Foreign Affairs Minister Nanaia Mahuta has called MPs' efforts to haul the Russian ambassador before them for questioning "not very useful".
RNZ revealed this week the Foreign Affairs Select Committee is investigating whether it can summons Georgii Zuev, after he twice rebuffed their requests to appear before it.
The ambassador has diplomatic immunity under the Vienna Convention, however, which means he is not obliged to give evidence as a witness.
It's understood MPs will discuss the matter with Parliament's Speaker and the Clerk of the House this morning.
When asked about the committee's efforts, Mahuta reiterated the ambassador is protected by the Vienna Convention.
"Those protections may render the whole exercise not very useful."
Prime Minister Jacinda Ardern urged MPs on the select committee to heed the legal advice.
"I imagine they will be seeking legal advice over the legality of bringing in someone who essentially has diplomatic immunity ... my intent is to simply let the committee go through its own processes.
"The most important point for me to make is this is not the thing that is going to make the most tangible difference to those who are subject to this war."
Economic sanctions and contributing to the war effort will make the most difference, Ardern said.
Ambassador Zuev told MPs in March he was honoured to receive an invitation to brief the Foreign Affairs, Defence and Trade Select Committee but declined because it would be "obviously futile".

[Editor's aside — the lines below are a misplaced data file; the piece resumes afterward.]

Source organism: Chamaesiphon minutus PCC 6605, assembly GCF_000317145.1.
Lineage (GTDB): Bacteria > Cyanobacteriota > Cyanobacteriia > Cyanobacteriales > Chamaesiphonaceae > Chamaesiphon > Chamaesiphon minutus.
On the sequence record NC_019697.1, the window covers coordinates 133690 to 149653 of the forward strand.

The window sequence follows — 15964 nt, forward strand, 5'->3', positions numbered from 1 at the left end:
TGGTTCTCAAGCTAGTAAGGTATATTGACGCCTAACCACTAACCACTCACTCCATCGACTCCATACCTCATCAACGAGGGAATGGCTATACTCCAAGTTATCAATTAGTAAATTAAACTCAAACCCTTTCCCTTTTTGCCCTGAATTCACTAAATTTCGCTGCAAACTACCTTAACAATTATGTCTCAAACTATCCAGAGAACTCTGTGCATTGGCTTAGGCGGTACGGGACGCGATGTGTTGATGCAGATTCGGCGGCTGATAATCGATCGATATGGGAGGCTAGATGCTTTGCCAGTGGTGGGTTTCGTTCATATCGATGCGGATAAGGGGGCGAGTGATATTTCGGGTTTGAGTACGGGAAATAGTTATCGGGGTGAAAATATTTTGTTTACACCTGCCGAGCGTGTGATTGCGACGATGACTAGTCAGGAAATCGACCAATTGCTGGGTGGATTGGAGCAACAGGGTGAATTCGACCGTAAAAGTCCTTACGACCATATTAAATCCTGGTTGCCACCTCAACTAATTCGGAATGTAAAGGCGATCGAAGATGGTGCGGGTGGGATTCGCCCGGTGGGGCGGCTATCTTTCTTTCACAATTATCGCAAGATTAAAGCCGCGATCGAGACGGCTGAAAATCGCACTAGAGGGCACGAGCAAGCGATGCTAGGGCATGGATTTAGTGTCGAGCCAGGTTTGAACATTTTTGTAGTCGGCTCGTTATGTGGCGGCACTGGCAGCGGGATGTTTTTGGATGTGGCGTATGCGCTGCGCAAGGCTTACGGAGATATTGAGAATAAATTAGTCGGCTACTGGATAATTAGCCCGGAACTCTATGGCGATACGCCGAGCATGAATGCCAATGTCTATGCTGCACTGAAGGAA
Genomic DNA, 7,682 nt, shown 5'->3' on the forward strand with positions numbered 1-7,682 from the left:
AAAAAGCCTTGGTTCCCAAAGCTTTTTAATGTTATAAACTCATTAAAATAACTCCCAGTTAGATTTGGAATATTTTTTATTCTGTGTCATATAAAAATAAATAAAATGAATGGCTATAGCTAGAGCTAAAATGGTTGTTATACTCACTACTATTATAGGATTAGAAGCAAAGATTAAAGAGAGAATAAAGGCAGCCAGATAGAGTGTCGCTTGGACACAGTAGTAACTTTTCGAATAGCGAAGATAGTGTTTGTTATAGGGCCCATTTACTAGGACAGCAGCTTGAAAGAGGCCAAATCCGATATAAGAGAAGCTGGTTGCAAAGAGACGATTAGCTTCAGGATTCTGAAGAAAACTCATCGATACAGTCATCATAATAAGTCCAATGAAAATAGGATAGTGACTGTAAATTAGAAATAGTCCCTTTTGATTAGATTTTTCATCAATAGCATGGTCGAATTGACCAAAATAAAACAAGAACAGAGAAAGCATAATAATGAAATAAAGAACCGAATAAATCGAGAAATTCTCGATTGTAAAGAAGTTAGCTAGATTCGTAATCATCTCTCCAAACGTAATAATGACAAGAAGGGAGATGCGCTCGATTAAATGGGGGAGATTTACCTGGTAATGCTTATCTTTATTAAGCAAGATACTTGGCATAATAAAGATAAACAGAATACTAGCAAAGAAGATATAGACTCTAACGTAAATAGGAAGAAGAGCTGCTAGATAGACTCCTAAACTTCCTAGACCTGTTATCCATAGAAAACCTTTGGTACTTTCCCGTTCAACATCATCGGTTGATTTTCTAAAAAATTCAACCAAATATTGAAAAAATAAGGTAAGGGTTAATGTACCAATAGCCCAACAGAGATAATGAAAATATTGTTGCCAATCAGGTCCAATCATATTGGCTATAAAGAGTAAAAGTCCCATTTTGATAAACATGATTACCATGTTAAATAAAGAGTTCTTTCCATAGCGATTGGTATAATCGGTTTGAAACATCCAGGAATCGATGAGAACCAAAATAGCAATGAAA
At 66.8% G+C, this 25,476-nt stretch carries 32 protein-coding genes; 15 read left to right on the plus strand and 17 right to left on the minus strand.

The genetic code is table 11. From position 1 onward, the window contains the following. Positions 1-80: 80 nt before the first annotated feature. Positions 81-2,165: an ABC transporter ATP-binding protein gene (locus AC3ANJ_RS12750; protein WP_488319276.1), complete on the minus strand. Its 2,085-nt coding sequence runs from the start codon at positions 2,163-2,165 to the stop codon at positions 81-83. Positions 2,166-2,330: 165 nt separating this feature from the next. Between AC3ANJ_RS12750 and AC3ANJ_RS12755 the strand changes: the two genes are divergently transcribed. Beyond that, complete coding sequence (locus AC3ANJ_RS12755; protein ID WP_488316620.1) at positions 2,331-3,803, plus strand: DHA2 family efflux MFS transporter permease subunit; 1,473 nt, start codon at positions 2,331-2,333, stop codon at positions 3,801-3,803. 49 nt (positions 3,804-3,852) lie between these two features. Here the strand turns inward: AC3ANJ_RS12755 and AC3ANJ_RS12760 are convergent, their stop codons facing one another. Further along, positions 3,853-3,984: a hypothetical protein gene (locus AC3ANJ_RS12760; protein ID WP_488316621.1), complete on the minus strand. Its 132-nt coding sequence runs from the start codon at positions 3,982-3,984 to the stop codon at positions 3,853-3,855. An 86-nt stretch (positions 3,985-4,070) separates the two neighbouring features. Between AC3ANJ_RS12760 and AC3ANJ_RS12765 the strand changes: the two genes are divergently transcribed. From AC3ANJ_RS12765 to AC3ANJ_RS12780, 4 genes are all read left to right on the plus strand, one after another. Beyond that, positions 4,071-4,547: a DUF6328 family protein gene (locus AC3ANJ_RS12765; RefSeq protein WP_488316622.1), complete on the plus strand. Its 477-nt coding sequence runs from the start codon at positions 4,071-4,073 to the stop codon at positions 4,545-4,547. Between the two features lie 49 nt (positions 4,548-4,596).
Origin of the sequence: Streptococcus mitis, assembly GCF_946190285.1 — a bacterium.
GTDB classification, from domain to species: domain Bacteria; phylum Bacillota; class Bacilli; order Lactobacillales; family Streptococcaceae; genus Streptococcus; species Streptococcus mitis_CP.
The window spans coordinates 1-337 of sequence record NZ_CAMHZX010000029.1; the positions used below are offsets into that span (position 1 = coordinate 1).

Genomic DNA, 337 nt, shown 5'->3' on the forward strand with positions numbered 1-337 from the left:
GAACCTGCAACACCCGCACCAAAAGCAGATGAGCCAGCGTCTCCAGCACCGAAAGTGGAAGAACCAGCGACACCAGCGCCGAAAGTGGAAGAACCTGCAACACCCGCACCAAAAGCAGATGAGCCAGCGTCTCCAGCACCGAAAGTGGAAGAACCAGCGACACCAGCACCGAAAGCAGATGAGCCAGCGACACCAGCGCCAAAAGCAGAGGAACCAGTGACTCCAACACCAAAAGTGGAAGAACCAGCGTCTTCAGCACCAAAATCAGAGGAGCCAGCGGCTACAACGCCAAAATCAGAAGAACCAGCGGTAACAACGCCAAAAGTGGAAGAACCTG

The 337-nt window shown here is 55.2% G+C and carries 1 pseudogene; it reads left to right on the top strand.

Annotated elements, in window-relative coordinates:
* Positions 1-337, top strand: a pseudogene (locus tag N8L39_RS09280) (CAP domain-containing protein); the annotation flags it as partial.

He said he would "delightfully jump to such an excellent opportunity to justify his job worthiness" but changed his mind after sanctions were brought in against Russia.
"Last week's surprising Parliament vote in unanimous support for the blatant anti-Russian legal move showed that MPs had long since made up their mind with regard to the situation in Ukraine and hardly need additional advice," he wrote.
"I reiterate, my direct address to support such an important committee hearing would have made perfect sense had it been set up before the vote rather than as a followup now that the Russia Sanctions Bill measures are in the pipeline, and the blame-the-Russians public campaign in New Zealand is on the rise."
Parliament has used its power to summons a person only once in the 20th century.
In June 1996, the Justice and Law Reform Committee issued three summons for members of the Road Knights gang as part of an inquiry into gang activity.
Only one gang member was successfully served but never showed up, so the matter was dropped.